Depressive conditions such as treatment-resistant depression, persistent depression and chronic mild depression have recently been the subject of much interest in Japan. The term 'atypical depression' is not in common use, however depressive states falling outside the 'typical' categories of the major depressive disorders (MDD) can be discussed in terms of symptomatology, etiology, and response to treatment. The term 'neurasthenia' which refers to a hypochondriacal disorder with or without physical illness, as well as to a subtype of neurosis (ICD-9, 300.5), is no longer extensively used. 'Dysthymia' is classically employed to signify either a dysphoric state accompanied by mild depression and irritability, as defined by the German school, or a mild depressive personality disorder; it is currently used as an alternative to 'neurotic depression' (ICD-9, 300.4), or 'dysthymic disorder' (DSM III-R). Recurrent brief depression is not yet a prevalent concept in Japan. Despite the observation of depression with hyperphagia and/or hypersomnia, these phenomena have not received a specific designation. Therapeutic approaches to depression include both non-drug modalities (psychotherapy, environmental modification, etc) and the standard drug regimens (antidepressants, anxiolytics, etc); clinical trials are currently underway with selective serotonin reuptake inhibitors which we expect to be effective in treatment-resistant depression. Plant-based traditional remedies are still widely employed in Japan, and several of these are described. Finally, we discuss the Morita therapy, a specifically Japanese modality for treatment of mild depression with obsessive-compulsive symptoms based upon the Zen philosophy. This approach involves an initial period of absolute bed-rest, followed by gradual resumption of work and social activities with support and counseling.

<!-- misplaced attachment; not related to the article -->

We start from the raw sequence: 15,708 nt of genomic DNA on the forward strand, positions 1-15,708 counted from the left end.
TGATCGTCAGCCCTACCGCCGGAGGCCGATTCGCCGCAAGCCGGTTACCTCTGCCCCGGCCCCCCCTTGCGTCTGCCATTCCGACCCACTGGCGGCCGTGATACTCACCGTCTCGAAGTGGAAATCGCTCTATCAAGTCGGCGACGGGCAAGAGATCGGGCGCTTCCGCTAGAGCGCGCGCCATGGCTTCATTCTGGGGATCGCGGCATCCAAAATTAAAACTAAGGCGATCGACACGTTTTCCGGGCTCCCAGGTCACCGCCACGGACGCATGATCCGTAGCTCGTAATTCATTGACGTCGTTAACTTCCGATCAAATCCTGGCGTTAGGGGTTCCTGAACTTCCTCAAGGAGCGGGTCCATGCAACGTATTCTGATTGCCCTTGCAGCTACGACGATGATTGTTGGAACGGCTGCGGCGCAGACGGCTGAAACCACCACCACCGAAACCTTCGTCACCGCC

|Number of pages||5|
|Publication status||Published - Jan 1 1993|
All Science Journal Classification (ASJC) codes
- Psychiatry and Mental health